No Policy Charter?  Take this Two-Part Test!

Do you find yourself in the middle of a project that didn't create an up-front Policy Charter?  Here's a two-part test to determine how much trouble you might be in.

  1. See if you can pull together all the elements of your implicit strategy for the business solution (i.e., business goals, business tactics, business risks, and business policies) into a coherent document of modest size.  Be sure not to include any elements of project definition (e.g., project objectives, project risks, etc.).

  2. See if you can summarize the strategy as an 'elevator pitch'.  The sponsor should be able to absorb the key points, ask an intelligent question or two, and give an informal thumbs-up or thumbs-down in one elevator ride.

If you truly understand the business solution, you shouldn't find these tests too hard and they shouldn't take very long.  You'll end up with excellent new communication tools.

If you can't document the implicit strategy for the business solution with reasonable effort and summarize it coherently, yes, you could indeed be in trouble.  Hard work and good intentions seldom compensate for lack of a solid battle plan.

Think seriously about lobbying for a freeze on further development.  Quickly set about undertaking some Policy Charter sessions.  The time and energy couldn't be better spent!

How Long Does It Take to Create a Policy Charter?

With the right people in the room (major caveat), good facilitation, and a solid ballpark view of scope, creating a Policy Charter in draft form doesn't take that long at all — sometimes as little as a half-day.  We've proven time and time again it's possible to create a Policy Charter that fast (or faster).  It's simply not as hard as you might think — again, if you have the right people in the room and the right approach.

Why?  The appropriate business leads have already been thinking about new and better ways of conducting business.  Intuitively they understand what business risks and trade-offs are involved.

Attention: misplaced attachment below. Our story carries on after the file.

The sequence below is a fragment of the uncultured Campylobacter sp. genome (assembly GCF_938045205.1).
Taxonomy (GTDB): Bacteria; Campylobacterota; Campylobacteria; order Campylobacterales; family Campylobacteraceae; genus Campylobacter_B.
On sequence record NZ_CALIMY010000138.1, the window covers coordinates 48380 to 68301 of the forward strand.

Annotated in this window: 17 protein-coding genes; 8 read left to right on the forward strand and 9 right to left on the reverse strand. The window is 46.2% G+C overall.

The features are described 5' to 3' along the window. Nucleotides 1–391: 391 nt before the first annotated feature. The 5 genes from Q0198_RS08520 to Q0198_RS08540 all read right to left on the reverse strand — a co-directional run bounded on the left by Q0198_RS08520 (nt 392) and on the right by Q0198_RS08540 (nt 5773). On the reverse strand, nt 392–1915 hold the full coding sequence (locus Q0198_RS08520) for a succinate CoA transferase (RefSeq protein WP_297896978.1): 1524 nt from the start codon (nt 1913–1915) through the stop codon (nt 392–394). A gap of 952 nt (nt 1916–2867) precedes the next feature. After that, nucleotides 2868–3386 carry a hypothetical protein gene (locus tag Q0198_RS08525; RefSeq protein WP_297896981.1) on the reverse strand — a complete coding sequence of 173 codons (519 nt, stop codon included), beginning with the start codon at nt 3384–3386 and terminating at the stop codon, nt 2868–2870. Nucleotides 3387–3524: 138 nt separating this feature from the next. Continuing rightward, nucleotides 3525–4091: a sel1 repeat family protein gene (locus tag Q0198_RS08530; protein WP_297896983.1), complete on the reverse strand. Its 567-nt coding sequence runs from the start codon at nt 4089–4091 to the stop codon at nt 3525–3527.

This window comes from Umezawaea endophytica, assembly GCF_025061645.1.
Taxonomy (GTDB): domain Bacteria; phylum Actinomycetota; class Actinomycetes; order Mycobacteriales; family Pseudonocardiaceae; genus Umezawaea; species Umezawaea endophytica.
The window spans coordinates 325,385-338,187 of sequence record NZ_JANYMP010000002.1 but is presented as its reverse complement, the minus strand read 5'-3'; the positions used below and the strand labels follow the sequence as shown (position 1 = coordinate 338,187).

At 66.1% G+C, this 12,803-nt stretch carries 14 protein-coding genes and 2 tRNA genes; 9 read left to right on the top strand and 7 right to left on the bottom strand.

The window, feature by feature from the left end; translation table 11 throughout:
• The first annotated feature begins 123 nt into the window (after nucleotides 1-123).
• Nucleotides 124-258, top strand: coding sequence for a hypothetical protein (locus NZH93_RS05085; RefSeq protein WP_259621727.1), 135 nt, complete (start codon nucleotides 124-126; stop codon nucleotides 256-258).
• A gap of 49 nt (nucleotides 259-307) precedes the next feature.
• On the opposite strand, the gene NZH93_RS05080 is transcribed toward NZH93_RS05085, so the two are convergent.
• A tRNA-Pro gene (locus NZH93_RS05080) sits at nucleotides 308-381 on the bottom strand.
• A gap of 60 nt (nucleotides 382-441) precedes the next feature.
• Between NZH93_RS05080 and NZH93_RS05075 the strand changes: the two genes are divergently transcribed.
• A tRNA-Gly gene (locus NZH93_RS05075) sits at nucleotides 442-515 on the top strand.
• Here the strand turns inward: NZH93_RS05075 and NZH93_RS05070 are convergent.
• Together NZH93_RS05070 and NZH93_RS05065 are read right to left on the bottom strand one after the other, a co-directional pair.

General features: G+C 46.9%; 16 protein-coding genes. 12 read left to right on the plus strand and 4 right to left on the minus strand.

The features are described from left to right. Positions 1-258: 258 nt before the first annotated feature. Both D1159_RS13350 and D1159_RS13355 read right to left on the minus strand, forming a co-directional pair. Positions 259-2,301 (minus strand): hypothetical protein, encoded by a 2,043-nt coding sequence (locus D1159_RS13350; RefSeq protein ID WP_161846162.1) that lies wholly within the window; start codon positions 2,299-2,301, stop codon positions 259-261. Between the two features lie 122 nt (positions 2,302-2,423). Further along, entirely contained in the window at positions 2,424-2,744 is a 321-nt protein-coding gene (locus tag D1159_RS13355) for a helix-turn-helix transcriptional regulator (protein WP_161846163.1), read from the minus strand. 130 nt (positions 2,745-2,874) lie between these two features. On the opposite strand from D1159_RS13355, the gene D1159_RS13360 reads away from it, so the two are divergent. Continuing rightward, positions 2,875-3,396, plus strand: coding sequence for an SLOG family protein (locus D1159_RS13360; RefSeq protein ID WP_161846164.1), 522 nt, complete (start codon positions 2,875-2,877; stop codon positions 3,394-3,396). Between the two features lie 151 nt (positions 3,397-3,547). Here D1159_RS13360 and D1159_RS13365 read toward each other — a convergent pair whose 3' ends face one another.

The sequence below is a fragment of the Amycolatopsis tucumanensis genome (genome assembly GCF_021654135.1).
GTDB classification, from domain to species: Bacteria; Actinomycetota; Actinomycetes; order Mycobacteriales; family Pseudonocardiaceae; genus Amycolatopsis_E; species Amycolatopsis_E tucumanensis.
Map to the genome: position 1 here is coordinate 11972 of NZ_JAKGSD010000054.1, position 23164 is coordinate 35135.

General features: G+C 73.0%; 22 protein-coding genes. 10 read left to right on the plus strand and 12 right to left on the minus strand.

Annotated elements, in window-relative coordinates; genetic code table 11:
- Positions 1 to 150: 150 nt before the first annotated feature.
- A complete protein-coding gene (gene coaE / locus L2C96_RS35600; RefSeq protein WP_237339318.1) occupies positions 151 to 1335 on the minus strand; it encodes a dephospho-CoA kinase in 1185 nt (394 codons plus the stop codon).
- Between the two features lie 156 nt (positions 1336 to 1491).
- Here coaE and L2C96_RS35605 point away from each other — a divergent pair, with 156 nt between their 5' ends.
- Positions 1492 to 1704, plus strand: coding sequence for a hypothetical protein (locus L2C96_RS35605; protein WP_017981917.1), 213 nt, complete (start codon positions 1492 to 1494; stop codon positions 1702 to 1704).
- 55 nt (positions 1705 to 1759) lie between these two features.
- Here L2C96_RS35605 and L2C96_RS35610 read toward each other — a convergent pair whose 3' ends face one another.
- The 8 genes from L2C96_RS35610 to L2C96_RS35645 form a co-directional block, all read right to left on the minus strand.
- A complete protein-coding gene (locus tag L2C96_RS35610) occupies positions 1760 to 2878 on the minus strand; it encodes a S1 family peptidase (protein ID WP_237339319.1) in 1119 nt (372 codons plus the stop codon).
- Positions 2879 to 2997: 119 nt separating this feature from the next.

Remember it's not about IT, so it's natural for them.  The Policy Charter simply provides structure so they can lay out their thoughts clearly and work through problem areas.  Strategy is exactly the conversation the business leads want to have!

Another important caveat:  If the strategy for the business solution requires approval beyond the sponsor(s), more time may be required.  One Policy Charter we did involved a new business policy that literally had to be approved by the U.S. Congress.  That one took a while(!)

When is the Strategy 'Done'?

Work on the Policy Charter should continue as long as business leads or sponsor(s) can think of additional business risks.  Each business risk deemed unacceptable must be addressed by one or more business tactics and/or business policies.  In addition, no business tactic or business policy can rely on any item not in architectural scope.  Either the item must be brought into architectural scope or the strategy modified.

The Policy Charter is complete when all remaining business risks are deemed acceptable.  Then the business sponsor(s) must sign off.  Their approval may take several iterations.

The actual size of individual Policy Charters can vary depending on architectural scope, level of drill-down, and presentation style.  Short and concise is always best.  Remember, no fluff allowed!


Strategy is never static for an organization.  It must be periodically revisited after the business solution and business system(s) that support it have been delivered.  What better means to do that than by retaining and revising the Policy Charter?!

To achieve true business alignment, your approach to business requirements needs to be based on a Policy Charter.  Also, the performance of the business capability, once deployed, should be measured according to the key elements of the strategy.